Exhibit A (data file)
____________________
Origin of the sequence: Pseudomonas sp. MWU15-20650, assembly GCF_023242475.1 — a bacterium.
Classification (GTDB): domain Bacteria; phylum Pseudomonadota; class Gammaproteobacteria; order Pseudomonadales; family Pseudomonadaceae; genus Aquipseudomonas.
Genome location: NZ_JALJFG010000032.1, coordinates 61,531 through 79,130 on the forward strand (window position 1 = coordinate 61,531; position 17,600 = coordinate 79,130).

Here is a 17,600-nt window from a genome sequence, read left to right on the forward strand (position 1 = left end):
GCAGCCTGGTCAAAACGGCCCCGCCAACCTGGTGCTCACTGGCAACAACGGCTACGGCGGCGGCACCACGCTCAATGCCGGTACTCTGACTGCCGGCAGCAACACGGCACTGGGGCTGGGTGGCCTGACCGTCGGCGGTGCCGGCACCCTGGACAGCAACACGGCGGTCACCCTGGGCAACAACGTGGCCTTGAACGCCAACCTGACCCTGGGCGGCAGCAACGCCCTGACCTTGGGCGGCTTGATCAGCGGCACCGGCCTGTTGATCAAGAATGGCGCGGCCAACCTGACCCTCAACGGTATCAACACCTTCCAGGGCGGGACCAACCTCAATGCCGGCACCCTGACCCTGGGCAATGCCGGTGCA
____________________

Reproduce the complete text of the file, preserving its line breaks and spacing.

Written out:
Origin of the sequence: Pseudomonas sp. MWU15-20650, assembly GCF_023242475.1 — a bacterium.
Classification (GTDB): domain Bacteria; phylum Pseudomonadota; class Gammaproteobacteria; order Pseudomonadales; family Pseudomonadaceae; genus Aquipseudomonas.
Genome location: NZ_JALJFG010000032.1, coordinates 61,531 through 79,130 on the forward strand (window position 1 = coordinate 61,531; position 17,600 = coordinate 79,130).

Here is a 17,600-nt window from a genome sequence, read left to right on the forward strand (position 1 = left end):
GCAGCCTGGTCAAAACGGCCCCGCCAACCTGGTGCTCACTGGCAACAACGGCTACGGCGGCGGCACCACGCTCAATGCCGGTACTCTGACTGCCGGCAGCAACACGGCACTGGGGCTGGGTGGCCTGACCGTCGGCGGTGCCGGCACCCTGGACAGCAACACGGCGGTCACCCTGGGCAACAACGTGGCCTTGAACGCCAACCTGACCCTGGGCGGCAGCAACGCCCTGACCTTGGGCGGCTTGATCAGCGGCACCGGCCTGTTGATCAAGAATGGCGCGGCCAACCTGACCCTCAACGGTATCAACACCTTCCAGGGCGGGACCAACCTCAATGCCGGCACCCTGACCCTGGGCAATGCCGGTGCA